Rescue of 500 Wild Goats to Begin in a Month
The rescue by helicopter of more than 500 wild goats on San Clemente Island, about 60 miles west of San Diego, is expected to resume July 5, a spokeswoman for an animal rights organization said Wednesday.
Paula Van Orden of the Fund for Animals said the operation will pick up where it left off last February when 870 of the animals were captured on the Navy-owned island and brought to the mainland, where all but about 100 have been adopted by private citizens.
Navy biologists have said that the goats, believed to be descendants of animals put on the island 200 years ago to provide food for passing sailors, have been destroying several species of plants, birds and animals that appear on the federal endangered species list. In order to comply with the U.S. Environmental Protection Act of 1973, the Navy, which uses portions of the island for bombing and gunnery practice, had planned to shoot the goats.
However, a last-minute reprieve was granted by Secretary of Defense Caspar W. Weinberger in answer to appeals from the Fund for Animals in early January of this year.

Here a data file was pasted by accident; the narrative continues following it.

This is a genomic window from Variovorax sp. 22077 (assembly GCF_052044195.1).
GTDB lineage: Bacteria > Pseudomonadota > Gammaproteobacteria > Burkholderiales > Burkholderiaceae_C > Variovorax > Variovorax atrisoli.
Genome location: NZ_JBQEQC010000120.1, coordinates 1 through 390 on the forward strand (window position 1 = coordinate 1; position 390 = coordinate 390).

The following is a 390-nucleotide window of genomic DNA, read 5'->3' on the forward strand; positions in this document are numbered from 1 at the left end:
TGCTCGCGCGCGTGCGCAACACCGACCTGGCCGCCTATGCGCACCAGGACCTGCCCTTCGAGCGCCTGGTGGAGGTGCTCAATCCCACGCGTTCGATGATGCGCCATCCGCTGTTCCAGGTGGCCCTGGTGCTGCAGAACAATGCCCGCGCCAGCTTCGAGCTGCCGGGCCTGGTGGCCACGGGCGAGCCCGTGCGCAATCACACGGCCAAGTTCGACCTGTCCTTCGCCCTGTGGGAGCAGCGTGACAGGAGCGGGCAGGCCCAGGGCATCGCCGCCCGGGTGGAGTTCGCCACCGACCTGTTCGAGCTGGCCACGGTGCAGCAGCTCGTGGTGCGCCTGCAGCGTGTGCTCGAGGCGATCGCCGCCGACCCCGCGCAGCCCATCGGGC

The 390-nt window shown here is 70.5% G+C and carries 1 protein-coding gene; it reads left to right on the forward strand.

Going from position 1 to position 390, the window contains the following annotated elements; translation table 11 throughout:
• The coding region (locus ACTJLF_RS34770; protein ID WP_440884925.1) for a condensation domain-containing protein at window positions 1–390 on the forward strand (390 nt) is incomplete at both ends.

During February and early March, a rescue team, using a helicopter piloted by Mel Cain of San Diego and with Bill Hales of New Zealand firing a net from low altitude, managed to capture more than half the estimated 1,200 to 1,500 goats then roaming the island.
Van Orden said the same team is expected to carry on the operation next month, trying to round up “somewhere between 500 and 700" animals believed to be there still.
Navy spokesman Ken Mitchell said Wednesday that final details of a capture agreement with the Fund for Animals probably will be completed late next week.